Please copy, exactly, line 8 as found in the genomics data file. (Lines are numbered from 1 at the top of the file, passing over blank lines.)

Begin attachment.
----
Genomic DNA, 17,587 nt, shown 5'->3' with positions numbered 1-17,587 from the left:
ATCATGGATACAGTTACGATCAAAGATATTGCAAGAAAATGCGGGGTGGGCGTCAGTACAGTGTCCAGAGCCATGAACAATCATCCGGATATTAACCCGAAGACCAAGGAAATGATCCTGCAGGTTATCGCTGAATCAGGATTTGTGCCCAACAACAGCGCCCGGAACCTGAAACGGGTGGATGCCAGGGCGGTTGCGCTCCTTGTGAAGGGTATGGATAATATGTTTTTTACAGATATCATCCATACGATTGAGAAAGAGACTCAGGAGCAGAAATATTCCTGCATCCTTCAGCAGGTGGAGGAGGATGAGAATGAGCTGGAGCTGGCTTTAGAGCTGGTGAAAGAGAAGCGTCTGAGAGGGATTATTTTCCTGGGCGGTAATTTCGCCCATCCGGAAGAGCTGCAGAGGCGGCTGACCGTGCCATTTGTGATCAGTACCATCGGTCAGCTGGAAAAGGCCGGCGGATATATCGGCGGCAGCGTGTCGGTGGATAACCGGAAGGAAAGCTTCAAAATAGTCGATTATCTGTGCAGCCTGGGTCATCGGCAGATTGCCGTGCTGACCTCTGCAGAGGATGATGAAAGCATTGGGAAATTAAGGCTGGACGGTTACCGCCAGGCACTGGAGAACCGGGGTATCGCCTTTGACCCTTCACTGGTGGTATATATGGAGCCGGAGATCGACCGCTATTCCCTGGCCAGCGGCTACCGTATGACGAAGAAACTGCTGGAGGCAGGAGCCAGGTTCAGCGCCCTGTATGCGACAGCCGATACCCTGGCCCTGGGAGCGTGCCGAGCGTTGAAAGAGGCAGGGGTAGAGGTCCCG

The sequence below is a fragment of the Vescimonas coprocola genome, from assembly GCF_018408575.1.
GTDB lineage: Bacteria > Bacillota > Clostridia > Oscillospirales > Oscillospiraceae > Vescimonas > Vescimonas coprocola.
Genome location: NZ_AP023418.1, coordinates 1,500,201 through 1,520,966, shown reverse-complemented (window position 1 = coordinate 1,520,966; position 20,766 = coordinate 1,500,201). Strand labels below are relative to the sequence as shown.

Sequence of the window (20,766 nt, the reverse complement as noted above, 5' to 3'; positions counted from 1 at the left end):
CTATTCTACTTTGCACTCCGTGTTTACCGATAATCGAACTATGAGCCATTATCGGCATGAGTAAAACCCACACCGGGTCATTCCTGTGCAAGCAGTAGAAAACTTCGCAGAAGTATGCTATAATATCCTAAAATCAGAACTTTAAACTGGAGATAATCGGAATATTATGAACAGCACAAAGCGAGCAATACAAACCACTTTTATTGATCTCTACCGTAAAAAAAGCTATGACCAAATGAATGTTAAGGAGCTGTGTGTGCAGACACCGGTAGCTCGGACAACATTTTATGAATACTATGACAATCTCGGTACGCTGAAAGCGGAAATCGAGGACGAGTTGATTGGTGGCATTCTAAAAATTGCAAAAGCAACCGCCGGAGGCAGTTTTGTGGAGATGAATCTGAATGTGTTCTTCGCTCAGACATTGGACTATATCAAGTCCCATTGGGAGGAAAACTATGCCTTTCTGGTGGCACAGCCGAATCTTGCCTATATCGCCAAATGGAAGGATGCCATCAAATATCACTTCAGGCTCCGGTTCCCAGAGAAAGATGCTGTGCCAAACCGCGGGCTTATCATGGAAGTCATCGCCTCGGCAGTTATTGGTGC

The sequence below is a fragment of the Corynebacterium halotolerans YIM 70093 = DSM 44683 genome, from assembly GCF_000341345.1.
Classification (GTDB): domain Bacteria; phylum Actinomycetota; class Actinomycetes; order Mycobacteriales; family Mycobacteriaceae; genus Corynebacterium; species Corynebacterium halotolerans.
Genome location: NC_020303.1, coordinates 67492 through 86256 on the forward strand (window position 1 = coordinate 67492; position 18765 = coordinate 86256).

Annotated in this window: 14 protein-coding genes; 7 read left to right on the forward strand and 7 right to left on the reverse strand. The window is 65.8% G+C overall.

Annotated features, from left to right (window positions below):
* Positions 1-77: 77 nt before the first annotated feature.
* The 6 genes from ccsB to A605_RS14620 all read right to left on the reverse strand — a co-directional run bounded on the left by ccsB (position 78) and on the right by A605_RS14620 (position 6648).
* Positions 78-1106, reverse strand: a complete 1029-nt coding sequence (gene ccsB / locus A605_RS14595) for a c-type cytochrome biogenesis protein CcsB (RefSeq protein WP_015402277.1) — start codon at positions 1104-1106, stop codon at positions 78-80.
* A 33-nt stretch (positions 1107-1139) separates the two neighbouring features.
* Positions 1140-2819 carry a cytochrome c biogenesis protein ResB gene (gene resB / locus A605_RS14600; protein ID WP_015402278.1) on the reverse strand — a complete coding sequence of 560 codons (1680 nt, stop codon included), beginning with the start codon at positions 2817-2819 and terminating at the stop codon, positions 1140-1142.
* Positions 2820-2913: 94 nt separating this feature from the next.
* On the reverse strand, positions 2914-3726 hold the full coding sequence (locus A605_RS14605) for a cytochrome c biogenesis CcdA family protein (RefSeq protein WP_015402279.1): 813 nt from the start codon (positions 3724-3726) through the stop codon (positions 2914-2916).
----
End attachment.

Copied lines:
The sequence below is a fragment of the Corynebacterium halotolerans YIM 70093 = DSM 44683 genome, from assembly GCF_000341345.1.